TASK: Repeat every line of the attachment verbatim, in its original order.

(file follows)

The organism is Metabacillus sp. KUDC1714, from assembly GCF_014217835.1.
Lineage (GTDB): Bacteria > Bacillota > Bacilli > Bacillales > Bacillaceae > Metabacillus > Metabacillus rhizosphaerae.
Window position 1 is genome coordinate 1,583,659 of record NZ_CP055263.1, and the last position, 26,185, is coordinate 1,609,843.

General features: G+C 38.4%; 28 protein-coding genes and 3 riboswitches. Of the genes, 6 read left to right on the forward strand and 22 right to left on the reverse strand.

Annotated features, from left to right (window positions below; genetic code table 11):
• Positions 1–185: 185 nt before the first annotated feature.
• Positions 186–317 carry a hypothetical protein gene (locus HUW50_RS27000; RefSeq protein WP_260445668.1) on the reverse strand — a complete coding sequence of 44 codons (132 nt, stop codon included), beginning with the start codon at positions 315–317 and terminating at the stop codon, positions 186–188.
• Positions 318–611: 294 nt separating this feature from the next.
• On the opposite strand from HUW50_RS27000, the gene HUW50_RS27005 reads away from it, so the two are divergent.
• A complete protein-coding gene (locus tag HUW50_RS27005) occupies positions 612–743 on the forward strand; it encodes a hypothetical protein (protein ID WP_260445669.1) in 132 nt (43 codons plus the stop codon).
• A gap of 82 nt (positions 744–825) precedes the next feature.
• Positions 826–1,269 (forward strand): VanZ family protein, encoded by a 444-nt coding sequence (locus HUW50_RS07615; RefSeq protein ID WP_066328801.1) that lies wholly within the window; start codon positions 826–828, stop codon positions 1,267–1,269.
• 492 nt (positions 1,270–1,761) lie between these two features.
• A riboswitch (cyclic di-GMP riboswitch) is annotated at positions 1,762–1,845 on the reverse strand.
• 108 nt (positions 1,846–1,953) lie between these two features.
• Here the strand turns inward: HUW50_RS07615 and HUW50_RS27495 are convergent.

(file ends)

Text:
The organism is Metabacillus sp. KUDC1714, from assembly GCF_014217835.1.
Lineage (GTDB): Bacteria > Bacillota > Bacilli > Bacillales > Bacillaceae > Metabacillus > Metabacillus rhizosphaerae.
Window position 1 is genome coordinate 1,583,659 of record NZ_CP055263.1, and the last position, 26,185, is coordinate 1,609,843.

General features: G+C 38.4%; 28 protein-coding genes and 3 riboswitches. Of the genes, 6 read left to right on the forward strand and 22 right to left on the reverse strand.

Annotated features, from left to right (window positions below; genetic code table 11):
• Positions 1–185: 185 nt before the first annotated feature.
• Positions 186–317 carry a hypothetical protein gene (locus HUW50_RS27000; RefSeq protein WP_260445668.1) on the reverse strand — a complete coding sequence of 44 codons (132 nt, stop codon included), beginning with the start codon at positions 315–317 and terminating at the stop codon, positions 186–188.
• Positions 318–611: 294 nt separating this feature from the next.
• On the opposite strand from HUW50_RS27000, the gene HUW50_RS27005 reads away from it, so the two are divergent.
• A complete protein-coding gene (locus tag HUW50_RS27005) occupies positions 612–743 on the forward strand; it encodes a hypothetical protein (protein ID WP_260445669.1) in 132 nt (43 codons plus the stop codon).
• A gap of 82 nt (positions 744–825) precedes the next feature.
• Positions 826–1,269 (forward strand): VanZ family protein, encoded by a 444-nt coding sequence (locus HUW50_RS07615; RefSeq protein ID WP_066328801.1) that lies wholly within the window; start codon positions 826–828, stop codon positions 1,267–1,269.
• 492 nt (positions 1,270–1,761) lie between these two features.
• A riboswitch (cyclic di-GMP riboswitch) is annotated at positions 1,762–1,845 on the reverse strand.
• 108 nt (positions 1,846–1,953) lie between these two features.
• Here the strand turns inward: HUW50_RS07615 and HUW50_RS27495 are convergent.